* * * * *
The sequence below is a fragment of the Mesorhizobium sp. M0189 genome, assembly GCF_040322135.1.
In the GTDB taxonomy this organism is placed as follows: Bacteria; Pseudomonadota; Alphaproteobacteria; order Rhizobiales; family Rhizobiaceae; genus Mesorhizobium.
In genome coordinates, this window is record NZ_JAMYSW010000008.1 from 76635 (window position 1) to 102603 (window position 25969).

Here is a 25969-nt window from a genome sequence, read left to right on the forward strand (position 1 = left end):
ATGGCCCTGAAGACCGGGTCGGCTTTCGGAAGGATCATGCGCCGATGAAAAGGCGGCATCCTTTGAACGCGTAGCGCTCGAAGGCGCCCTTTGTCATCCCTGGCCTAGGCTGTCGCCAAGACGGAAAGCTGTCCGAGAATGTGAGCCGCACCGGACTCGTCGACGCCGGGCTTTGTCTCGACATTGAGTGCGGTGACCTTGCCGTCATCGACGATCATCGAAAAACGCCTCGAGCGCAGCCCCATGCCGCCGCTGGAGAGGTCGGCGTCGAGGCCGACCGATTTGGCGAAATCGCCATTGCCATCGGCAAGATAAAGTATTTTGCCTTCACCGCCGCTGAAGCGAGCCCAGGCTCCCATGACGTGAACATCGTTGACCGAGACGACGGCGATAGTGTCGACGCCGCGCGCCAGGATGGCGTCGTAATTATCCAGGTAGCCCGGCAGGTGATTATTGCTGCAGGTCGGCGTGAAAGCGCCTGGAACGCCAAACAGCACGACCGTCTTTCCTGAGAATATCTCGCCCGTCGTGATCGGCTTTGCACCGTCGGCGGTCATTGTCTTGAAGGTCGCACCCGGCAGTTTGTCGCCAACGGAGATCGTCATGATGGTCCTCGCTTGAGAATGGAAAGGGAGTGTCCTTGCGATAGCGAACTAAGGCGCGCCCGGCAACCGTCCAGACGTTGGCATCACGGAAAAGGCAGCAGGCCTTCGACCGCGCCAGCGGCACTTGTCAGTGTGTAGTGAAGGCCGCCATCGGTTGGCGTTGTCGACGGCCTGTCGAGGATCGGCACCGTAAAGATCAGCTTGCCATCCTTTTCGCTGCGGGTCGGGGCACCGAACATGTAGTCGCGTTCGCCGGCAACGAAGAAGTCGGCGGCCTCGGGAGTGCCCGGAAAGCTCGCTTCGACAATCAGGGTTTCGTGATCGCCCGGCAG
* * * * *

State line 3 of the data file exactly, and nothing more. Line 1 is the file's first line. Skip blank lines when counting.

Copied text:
In genome coordinates, this window is record NZ_JAMYSW010000008.1 from 76635 (window position 1) to 102603 (window position 25969).